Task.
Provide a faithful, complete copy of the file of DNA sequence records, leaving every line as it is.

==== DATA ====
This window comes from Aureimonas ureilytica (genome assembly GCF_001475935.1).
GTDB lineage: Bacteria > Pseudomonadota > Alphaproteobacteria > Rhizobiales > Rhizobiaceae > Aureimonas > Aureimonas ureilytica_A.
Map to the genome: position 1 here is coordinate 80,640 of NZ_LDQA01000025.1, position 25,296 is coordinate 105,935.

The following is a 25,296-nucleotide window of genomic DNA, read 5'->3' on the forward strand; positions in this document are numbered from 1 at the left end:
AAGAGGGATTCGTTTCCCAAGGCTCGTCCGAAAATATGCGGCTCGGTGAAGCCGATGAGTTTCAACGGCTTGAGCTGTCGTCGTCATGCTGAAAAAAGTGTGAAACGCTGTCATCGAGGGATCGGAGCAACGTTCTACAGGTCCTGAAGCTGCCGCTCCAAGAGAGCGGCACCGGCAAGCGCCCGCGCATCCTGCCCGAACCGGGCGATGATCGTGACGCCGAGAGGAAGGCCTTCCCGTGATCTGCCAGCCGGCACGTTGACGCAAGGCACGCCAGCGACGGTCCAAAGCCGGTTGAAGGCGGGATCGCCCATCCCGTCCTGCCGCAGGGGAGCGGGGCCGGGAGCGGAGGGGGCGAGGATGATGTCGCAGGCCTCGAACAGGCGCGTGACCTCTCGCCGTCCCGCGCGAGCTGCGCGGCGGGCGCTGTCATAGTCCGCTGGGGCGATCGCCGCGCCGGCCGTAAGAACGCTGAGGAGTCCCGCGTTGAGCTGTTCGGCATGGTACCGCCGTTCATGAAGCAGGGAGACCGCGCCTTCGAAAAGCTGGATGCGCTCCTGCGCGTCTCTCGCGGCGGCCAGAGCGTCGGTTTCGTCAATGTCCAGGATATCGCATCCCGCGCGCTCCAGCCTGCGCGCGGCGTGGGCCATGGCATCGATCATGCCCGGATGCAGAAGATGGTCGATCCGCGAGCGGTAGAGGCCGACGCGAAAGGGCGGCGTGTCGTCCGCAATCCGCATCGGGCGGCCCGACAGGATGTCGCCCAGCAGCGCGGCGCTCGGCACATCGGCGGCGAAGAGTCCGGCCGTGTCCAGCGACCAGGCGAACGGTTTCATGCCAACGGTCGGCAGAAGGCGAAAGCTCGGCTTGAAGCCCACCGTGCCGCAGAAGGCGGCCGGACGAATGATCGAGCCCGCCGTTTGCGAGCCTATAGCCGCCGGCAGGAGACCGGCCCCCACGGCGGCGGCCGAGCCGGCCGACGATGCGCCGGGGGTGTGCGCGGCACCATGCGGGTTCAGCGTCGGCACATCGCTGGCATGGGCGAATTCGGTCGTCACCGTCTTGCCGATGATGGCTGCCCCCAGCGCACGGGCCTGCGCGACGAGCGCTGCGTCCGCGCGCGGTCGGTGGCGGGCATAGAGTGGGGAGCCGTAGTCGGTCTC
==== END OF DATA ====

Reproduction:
This window comes from Aureimonas ureilytica (genome assembly GCF_001475935.1).
GTDB lineage: Bacteria > Pseudomonadota > Alphaproteobacteria > Rhizobiales > Rhizobiaceae > Aureimonas > Aureimonas ureilytica_A.
Map to the genome: position 1 here is coordinate 80,640 of NZ_LDQA01000025.1, position 25,296 is coordinate 105,935.

The following is a 25,296-nucleotide window of genomic DNA, read 5'->3' on the forward strand; positions in this document are numbered from 1 at the left end:
AAGAGGGATTCGTTTCCCAAGGCTCGTCCGAAAATATGCGGCTCGGTGAAGCCGATGAGTTTCAACGGCTTGAGCTGTCGTCGTCATGCTGAAAAAAGTGTGAAACGCTGTCATCGAGGGATCGGAGCAACGTTCTACAGGTCCTGAAGCTGCCGCTCCAAGAGAGCGGCACCGGCAAGCGCCCGCGCATCCTGCCCGAACCGGGCGATGATCGTGACGCCGAGAGGAAGGCCTTCCCGTGATCTGCCAGCCGGCACGTTGACGCAAGGCACGCCAGCGACGGTCCAAAGCCGGTTGAAGGCGGGATCGCCCATCCCGTCCTGCCGCAGGGGAGCGGGGCCGGGAGCGGAGGGGGCGAGGATGATGTCGCAGGCCTCGAACAGGCGCGTGACCTCTCGCCGTCCCGCGCGAGCTGCGCGGCGGGCGCTGTCATAGTCCGCTGGGGCGATCGCCGCGCCGGCCGTAAGAACGCTGAGGAGTCCCGCGTTGAGCTGTTCGGCATGGTACCGCCGTTCATGAAGCAGGGAGACCGCGCCTTCGAAAAGCTGGATGCGCTCCTGCGCGTCTCTCGCGGCGGCCAGAGCGTCGGTTTCGTCAATGTCCAGGATATCGCATCCCGCGCGCTCCAGCCTGCGCGCGGCGTGGGCCATGGCATCGATCATGCCCGGATGCAGAAGATGGTCGATCCGCGAGCGGTAGAGGCCGACGCGAAAGGGCGGCGTGTCGTCCGCAATCCGCATCGGGCGGCCCGACAGGATGTCGCCCAGCAGCGCGGCGCTCGGCACATCGGCGGCGAAGAGTCCGGCCGTGTCCAGCGACCAGGCGAACGGTTTCATGCCAACGGTCGGCAGAAGGCGAAAGCTCGGCTTGAAGCCCACCGTGCCGCAGAAGGCGGCCGGACGAATGATCGAGCCCGCCGTTTGCGAGCCTATAGCCGCCGGCAGGAGACCGGCCCCCACGGCGGCGGCCGAGCCGGCCGACGATGCGCCGGGGGTGTGCGCGGCACCATGCGGGTTCAGCGTCGGCACATCGCTGGCATGGGCGAATTCGGTCGTCACCGTCTTGCCGATGATGGCTGCCCCCAGCGCACGGGCCTGCGCGACGAGCGCTGCGTCCGCGCGCGGTCGGTGGCGGGCATAGAGTGGGGAGCCGTAGTCGGTCTC